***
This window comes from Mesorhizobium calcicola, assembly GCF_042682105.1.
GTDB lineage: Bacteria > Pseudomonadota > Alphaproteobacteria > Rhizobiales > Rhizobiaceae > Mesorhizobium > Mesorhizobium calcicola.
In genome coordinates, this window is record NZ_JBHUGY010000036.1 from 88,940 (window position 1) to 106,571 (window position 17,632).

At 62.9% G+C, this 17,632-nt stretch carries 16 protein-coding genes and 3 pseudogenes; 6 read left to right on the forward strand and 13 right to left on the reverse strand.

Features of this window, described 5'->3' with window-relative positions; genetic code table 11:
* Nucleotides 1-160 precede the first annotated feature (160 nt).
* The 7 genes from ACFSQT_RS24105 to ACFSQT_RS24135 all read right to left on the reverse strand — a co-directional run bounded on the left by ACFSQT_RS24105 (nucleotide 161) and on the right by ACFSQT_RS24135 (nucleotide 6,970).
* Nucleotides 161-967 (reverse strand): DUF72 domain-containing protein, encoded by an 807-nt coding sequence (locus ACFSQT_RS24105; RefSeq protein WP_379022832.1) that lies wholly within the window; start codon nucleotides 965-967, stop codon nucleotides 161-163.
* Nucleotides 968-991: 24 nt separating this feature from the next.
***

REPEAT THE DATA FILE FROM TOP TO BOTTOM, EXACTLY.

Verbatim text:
This window comes from Mesorhizobium calcicola, assembly GCF_042682105.1.
GTDB lineage: Bacteria > Pseudomonadota > Alphaproteobacteria > Rhizobiales > Rhizobiaceae > Mesorhizobium > Mesorhizobium calcicola.
In genome coordinates, this window is record NZ_JBHUGY010000036.1 from 88,940 (window position 1) to 106,571 (window position 17,632).

At 62.9% G+C, this 17,632-nt stretch carries 16 protein-coding genes and 3 pseudogenes; 6 read left to right on the forward strand and 13 right to left on the reverse strand.

Features of this window, described 5'->3' with window-relative positions; genetic code table 11:
* Nucleotides 1-160 precede the first annotated feature (160 nt).
* The 7 genes from ACFSQT_RS24105 to ACFSQT_RS24135 all read right to left on the reverse strand — a co-directional run bounded on the left by ACFSQT_RS24105 (nucleotide 161) and on the right by ACFSQT_RS24135 (nucleotide 6,970).
* Nucleotides 161-967 (reverse strand): DUF72 domain-containing protein, encoded by an 807-nt coding sequence (locus ACFSQT_RS24105; RefSeq protein WP_379022832.1) that lies wholly within the window; start codon nucleotides 965-967, stop codon nucleotides 161-163.
* Nucleotides 968-991: 24 nt separating this feature from the next.